When you are in university all the way up to you are into your 30s and 40s, the concept of retirement seems ages away. Many people simply don’t care; they’ll cope with the reality of being old if they even make it there.
However, while previous generations have enjoyed a strong retirement through life planning, the infamous ‘slacker’ generation is nowhere near ready for the time to actually retire.
Indeed, various investment firms, such as Fidelity Investments, have been looking into retirement readiness for Americans in general.
They found that the average US saver is likely to be “financially ready” for retirement. Indeed, Fidelity found that those who have been saving over the last 15 years should have around 83% of the cash that they need to handle retirement.
However, in 2006, that was number was only 62%. The main reason why changes are happening comes from the simple fact that investors aren’t spending as much as they used to.
The Vice President of retirement and college for Fidelity Investments, Melissa Ridolfi, noted this as the main reason for improvement. They even found that the median savings rate is around 10% for people from all generations.
However, the one generation that is noting a significant fall in recent years is that of Generation X.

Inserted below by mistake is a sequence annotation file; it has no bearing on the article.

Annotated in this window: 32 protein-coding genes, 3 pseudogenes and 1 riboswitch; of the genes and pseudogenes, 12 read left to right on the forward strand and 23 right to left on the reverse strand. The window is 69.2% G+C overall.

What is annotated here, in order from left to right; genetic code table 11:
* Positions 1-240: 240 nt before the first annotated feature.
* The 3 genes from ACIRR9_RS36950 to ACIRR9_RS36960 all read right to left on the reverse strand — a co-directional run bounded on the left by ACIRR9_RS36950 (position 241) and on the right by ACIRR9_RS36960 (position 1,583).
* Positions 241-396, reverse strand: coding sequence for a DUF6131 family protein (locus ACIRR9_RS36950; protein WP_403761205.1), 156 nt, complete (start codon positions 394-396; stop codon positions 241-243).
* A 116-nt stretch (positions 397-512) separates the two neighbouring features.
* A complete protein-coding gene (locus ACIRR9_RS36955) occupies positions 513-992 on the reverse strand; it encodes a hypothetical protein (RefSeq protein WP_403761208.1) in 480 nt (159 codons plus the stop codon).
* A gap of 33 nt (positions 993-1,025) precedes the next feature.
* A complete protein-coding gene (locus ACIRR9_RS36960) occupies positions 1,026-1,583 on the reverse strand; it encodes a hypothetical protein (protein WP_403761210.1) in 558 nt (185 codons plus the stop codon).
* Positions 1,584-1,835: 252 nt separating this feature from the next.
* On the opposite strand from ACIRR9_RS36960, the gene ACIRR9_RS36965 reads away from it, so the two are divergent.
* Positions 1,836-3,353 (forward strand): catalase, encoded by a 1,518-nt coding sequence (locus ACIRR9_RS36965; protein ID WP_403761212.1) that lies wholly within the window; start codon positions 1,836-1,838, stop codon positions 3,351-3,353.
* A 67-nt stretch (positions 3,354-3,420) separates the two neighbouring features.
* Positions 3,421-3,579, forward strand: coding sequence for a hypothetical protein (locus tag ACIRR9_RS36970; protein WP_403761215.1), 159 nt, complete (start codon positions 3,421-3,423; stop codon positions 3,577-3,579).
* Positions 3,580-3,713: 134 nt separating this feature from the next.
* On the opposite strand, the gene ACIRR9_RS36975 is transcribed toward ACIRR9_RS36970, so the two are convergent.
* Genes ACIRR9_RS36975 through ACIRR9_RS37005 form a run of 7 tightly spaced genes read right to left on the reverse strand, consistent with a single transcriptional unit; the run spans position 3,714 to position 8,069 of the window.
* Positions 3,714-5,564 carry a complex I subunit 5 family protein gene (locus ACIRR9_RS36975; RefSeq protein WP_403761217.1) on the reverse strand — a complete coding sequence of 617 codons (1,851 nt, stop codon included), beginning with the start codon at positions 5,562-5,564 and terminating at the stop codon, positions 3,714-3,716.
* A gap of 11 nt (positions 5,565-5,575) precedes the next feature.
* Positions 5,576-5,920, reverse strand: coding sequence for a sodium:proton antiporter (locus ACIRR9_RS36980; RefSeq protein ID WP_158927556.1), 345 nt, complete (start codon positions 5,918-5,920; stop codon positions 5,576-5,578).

Gen X are people in the age range of 39-54 and are expected to have less than they need.
In 2018, Fidelity found they had around 83% of their income; today it’s down 3% to around 80%. However, ‘boomers’ are up as high as 87%, with the often-maligned millennials sitting as high as 82%.
However, these are figures that are meant for those who are on track today if they keep saving, not that they have this much saved away already.
Other studies have noted that Gen X aren’t exactly ready for retirement, either.
They found that there’s a 2% divide from Gen X to their boomer and millennial equivalents. While Gen X are saving only 8% of their income, the others are up at 10%. Indeed, many Gen X people aren’t saving up for retirement whatsoever.
Why, though? The main reasons put forward include paying for homes, helping kids pay for college, and medical expenses. They are the generation with the highest mortgage debt, too, with a whopping average of around $238k per person.
Compare that to $222k for a millennial and $175k for a boomer, and it’s easy to see why they are the most challenged generational group financially. They also carry the burden of personal debt ($36,000 compared to $28,600 for boomers and $27,900 for millennials).
So, these are people who are carrying a lot of debt and a lot of financial pressure. With so much to pay for and so little opportunity to get the funds together, is it really a surprise that Gen X are in a poor financial state?
Let’s hope solutions can be found before we have yet another financial time bomb to contend with.